The Avalon Advantage – Visit our website at www.avalonenergy.us, call us at 888-484-8096, or email us at info@avalonenergy.us.

Please feel free to share this article.  If you do, please email or post the web link.  Unauthorized copying, retransmission, or republication is prohibited.

Copyright 2018 by Avalon Energy® Services LLC

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Natural Gas Market Update, June 2018

Natural gas prices remain low and below their declining 21-year trend.  See graph below.

The prices presented here are for delivery at the Henry Hub in Southern Louisiana.  Natural gas prices in other producing areas of the US, such as Northeastern Pennsylvania, the Permian Basin, and the Williston Basin, are significantly lower.  The prices here are also in nominal dollars.  If plotted in real dollars, the downward trend would be even more pronounced (see These are Days to Remember).

Despite the current low price environment, there are a number of factors putting upward pressure on natural gas prices, including:

  • Increasing liquified natural gas (LNG) exports
    • Cheniere Sabine Pass trains 1-4 online
    • Cove Point terminal on the Chesapeake Bay ramping up
    • 11 additional liquification trains along the Gulf Coast in the works to come online in the next five years
  • Increasing pipeline exports to Mexico
    • Up more than 300% since the Great Recession
  • Increased industrial demand
    • Particularly in the petrochemical industry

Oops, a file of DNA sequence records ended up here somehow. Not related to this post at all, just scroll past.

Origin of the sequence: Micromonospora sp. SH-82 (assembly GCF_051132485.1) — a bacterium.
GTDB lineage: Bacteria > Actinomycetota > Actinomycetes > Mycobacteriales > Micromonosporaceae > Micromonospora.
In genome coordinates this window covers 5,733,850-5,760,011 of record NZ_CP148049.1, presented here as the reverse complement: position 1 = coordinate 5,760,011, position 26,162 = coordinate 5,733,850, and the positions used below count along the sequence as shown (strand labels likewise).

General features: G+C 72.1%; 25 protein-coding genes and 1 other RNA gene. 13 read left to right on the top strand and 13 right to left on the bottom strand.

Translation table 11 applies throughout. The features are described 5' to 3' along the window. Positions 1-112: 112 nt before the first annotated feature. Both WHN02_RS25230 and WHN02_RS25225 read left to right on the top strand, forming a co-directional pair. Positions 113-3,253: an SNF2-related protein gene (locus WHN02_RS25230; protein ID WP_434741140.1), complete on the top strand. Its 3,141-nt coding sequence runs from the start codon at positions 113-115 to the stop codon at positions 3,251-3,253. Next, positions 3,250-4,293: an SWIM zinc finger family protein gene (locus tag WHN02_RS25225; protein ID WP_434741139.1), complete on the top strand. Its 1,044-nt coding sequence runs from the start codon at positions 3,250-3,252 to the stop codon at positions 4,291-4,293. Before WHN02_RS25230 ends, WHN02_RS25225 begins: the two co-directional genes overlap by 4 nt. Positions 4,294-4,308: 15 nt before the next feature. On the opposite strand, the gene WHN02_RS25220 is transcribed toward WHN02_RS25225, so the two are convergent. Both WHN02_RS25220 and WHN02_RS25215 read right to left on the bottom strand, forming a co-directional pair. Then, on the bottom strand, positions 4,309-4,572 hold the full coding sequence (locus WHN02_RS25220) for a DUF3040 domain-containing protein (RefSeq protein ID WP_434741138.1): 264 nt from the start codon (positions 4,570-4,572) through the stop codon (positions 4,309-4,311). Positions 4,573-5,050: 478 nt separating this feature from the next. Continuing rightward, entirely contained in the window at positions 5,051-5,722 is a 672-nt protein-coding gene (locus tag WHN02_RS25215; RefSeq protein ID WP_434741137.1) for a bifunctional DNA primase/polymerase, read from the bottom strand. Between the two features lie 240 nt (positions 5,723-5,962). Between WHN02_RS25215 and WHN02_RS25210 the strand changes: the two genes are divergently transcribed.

• Increased demand for natural gas-fired electricity generation
    • As coal plants retire
  • Natural gas storage levels down
    • Currently 25% below five-year average at this time of year

Given these influences, how do natural gas prices look in the futures market?  Low and continuing their decline.  See the graph below.

After peaking at $3.16/mmBtu during the winter of 2018/2019, natural gas prices remain below $3/mmBtu for the remainder of the 60-month forward period.

What is driving this?

Supply.  More specifically, dramatically increasing supply.

Natural gas production is up 7 Bcf/day from this time last year to 79 Bcf/day.  The US Energy Information Administration (EIA) projects US natural gas production will reach 83 Bcf/day by December 2018.

To see how much things have changed, read these older natural gas market updates:

Natural Gas Market Update October 2014

Natural Gas Market Update November 2013

Natural Gas Prices – Time to Hit the Panic Button?

Natural Gas Price – Looking Ahead January 2012

Natural Gas Price Drivers (January 2012)

As a result, natural gas (and electricity prices) are currently attractive—making this a good time to consider locking in your supply needs.

Note:  Evelyn Teel contributed to this article.

The Avalon Advantage – Visit our website at www.avalonenergy.us, call us at 888-484-8096, or email us at info@avalonenergy.us.

Please feel free to share this article.  If you do, please email or post the web link.  Unauthorized copying, retransmission, or republication is prohibited.

Copyright 2018 by Avalon Energy® Services LLC

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NCAC – 22nd Annual Washington Energy Policy Conference

ONE WEEK FROM TODAY

Secure your spot here: https://www.ncac-usaee.org/event-2845352

Energy Technologies and Innovations: A Disturbance in the [Market] Force

Thursday, April 12, 2018, 8:30 AM to 6:00 PM

The George Washington University

Keynote speakers:

Mark P. Mills, Senior Fellow, Manhattan Institute

Gil Quiniones, President and CEO, New York Power Authority

In addition to these keynote speakers, the following panels will be held:

PANEL 1: The Grid Awakens: Electricity Generation and Demand